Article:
Energy Secretary Chris Huhne yesterday opened one of the UK’s largest developments of zero-carbon homes.
Ten eco-homes have been built in Chalvey, Slough, in a project designed to understand the changing role of the energy supplier in a low carbon society.
Over the next two years, this energy efficient community will be studied to better understand what customers will need as the UK moves to reduce its carbon emissions by 80% by 2050.
The development has been built by Scottish and Southern Energy, which supplies energy in England under the Southern Electric brand.
It is the first utility in the UK to build such a development and the company has invested over £3.5m in the project, named ‘Greenwatt Way’.
The site, which used to house an SSE office building, features rainwater harvesting, grey water recycling, triple glazed windows, enhanced insulation and its very own renewable heat hub. Installed are four different renewable heating sources including air- and ground-source heat pumps, a biomass boiler and solar thermal panels.
Renewable electricity is supplied by integrated solar photovoltaic tiles which entirely cover the homes’ roofs, with excess power being sold back to the grid.
The development, a mixture of two and three bedroom family homes and one bedroom flats, complies with ‘Code 6’ of the Code for Sustainable Homes – the highest possible standard. Tenants move in later this week and include staff from SSE, Slough Borough Council and local residents.
The main aim of the project is to study renewable energy generation and consumption, along with finding out what residents think about living in energy efficient zero-carbon homes. The findings will contribute to studies which SSE is carrying out in collaboration with the National House Builders Association, the Building Research Establishment and the University of Reading.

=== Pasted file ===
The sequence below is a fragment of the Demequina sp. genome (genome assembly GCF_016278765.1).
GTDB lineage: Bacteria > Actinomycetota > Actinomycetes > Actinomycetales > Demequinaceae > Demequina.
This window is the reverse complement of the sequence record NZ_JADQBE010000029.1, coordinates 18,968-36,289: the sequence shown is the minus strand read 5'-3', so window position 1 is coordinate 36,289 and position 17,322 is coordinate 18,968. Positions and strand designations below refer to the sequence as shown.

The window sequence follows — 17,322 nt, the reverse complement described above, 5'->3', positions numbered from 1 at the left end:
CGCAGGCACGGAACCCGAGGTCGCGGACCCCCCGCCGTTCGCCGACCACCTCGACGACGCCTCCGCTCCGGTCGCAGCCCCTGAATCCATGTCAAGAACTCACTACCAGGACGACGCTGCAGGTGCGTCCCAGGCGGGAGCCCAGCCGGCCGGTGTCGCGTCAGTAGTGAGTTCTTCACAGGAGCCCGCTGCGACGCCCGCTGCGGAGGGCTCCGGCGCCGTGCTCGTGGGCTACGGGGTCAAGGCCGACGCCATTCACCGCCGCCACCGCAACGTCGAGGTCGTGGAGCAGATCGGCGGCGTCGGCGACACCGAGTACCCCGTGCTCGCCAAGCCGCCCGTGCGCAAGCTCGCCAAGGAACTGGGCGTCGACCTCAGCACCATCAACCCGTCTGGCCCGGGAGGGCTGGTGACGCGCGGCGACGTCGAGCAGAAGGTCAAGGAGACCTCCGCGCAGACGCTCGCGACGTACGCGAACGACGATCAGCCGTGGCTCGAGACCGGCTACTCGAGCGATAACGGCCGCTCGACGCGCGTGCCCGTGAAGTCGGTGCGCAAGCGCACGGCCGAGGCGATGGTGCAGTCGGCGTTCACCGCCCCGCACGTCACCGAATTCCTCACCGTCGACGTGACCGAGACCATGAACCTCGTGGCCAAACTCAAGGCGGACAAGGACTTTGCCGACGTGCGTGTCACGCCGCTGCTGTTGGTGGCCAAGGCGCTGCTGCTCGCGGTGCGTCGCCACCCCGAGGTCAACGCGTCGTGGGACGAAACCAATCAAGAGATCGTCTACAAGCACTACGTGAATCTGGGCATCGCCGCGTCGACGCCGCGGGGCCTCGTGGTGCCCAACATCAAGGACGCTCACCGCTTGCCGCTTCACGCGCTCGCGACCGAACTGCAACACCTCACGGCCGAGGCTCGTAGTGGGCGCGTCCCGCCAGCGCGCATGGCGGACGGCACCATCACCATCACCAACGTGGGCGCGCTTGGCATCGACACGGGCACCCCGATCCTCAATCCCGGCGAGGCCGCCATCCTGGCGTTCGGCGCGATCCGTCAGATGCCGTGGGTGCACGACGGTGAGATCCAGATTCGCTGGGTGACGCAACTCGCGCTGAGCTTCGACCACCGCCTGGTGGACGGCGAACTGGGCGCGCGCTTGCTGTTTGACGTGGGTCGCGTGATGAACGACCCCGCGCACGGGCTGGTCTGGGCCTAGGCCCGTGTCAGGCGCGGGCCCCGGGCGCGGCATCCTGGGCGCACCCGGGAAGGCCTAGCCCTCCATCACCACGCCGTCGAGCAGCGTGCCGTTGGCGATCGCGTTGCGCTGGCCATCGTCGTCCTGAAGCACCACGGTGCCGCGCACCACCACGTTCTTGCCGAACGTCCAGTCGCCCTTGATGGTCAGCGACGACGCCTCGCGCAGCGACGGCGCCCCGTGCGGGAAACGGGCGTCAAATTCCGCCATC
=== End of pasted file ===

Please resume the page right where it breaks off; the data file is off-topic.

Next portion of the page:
Mr Huhne said: “Slough’s project is a glimpse into the future of how we could all be living in years to come. Homes in the UK account for more than a quarter of the UK’s carbon dioxide emissions so saving energy makes sense for the planet as well as the householders. With feed-in-tariffs, the micro-generation strategy, smart meters and the ‘green deal’, sustainable living will transform our community, create green jobs, cut emissions and fuel bills.”
SSE’s chief executive Ian Marchant added: “The aim of this project for us is to understand how our role as an energy supplier is likely to change in the future, by actually building real homes for people and meeting their real energy needs. It has already proved invaluable for us as we have learned a significant amount during the construction phase alone, and we can prove that constructing a zero-carbon home to ‘Code 6’ standard is entirely possible. Little is known about what it’s like to live permanently in a zero-carbon home and so the real critical test starts now.”